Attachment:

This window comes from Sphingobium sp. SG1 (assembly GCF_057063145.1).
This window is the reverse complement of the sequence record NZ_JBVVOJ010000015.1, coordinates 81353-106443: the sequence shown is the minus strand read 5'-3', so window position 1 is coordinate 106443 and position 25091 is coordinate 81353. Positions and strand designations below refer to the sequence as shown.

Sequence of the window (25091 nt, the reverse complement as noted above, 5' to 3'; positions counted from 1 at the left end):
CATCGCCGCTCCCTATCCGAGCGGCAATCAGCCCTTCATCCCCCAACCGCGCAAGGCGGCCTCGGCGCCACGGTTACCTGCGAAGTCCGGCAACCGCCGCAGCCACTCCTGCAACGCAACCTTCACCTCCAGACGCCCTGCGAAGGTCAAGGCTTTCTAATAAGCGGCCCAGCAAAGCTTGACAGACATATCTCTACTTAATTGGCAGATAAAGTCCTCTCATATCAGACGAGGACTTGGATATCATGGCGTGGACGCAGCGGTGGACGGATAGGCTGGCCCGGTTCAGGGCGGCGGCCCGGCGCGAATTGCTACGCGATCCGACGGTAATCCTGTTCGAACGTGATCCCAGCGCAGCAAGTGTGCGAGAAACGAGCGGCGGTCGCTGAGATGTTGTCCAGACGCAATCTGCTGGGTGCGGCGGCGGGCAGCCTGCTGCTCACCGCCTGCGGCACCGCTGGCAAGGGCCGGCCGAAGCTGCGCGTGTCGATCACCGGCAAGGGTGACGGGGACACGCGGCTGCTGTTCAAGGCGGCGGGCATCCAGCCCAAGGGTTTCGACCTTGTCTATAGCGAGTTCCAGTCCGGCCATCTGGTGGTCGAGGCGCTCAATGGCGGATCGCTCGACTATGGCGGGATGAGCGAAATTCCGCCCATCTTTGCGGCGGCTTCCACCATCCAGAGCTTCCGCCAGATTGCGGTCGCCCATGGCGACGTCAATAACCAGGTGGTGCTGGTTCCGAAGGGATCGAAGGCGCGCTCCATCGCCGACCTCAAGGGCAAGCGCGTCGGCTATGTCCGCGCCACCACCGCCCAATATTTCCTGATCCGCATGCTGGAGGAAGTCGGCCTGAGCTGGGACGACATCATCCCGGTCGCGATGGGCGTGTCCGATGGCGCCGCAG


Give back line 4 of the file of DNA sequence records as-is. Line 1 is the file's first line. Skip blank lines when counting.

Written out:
CATCGCCGCTCCCTATCCGAGCGGCAATCAGCCCTTCATCCCCCAACCGCGCAAGGCGGCCTCGGCGCCACGGTTACCTGCGAAGTCCGGCAACCGCCGCAGCCACTCCTGCAACGCAACCTTCACCTCCAGACGCCCTGCGAAGGTCAAGGCTTTCTAATAAGCGGCCCAGCAAAGCTTGACAGACATATCTCTACTTAATTGGCAGATAAAGTCCTCTCATATCAGACGAGGACTTGGATATCATGGCGTGGACGCAGCGGTGGACGGATAGGCTGGCCCGGTTCAGGGCGGCGGCCCGGCGCGAATTGCTACGCGATCCGACGGTAATCCTGTTCGAACGTGATCCCAGCGCAGCAAGTGTGCGAGAAACGAGCGGCGGTCGCTGAGATGTTGTCCAGACGCAATCTGCTGGGTGCGGCGGCGGGCAGCCTGCTGCTCACCGCCTGCGGCACCGCTGGCAAGGGCCGGCCGAAGCTGCGCGTGTCGATCACCGGCAAGGGTGACGGGGACACGCGGCTGCTGTTCAAGGCGGCGGGCATCCAGCCCAAGGGTTTCGACCTTGTCTATAGCGAGTTCCAGTCCGGCCATCTGGTGGTCGAGGCGCTCAATGGCGGATCGCTCGACTATGGCGGGATGAGCGAAATTCCGCCCATCTTTGCGGCGGCTTCCACCATCCAGAGCTTCCGCCAGATTGCGGTCGCCCATGGCGACGTCAATAACCAGGTGGTGCTGGTTCCGAAGGGATCGAAGGCGCGCTCCATCGCCGACCTCAAGGGCAAGCGCGTCGGCTATGTCCGCGCCACCACCGCCCAATATTTCCTGATCCGCATGCTGGAGGAAGTCGGCCTGAGCTGGGACGACATCATCCCGGTCGCGATGGGCGTGTCCGATGGCGCCGCAG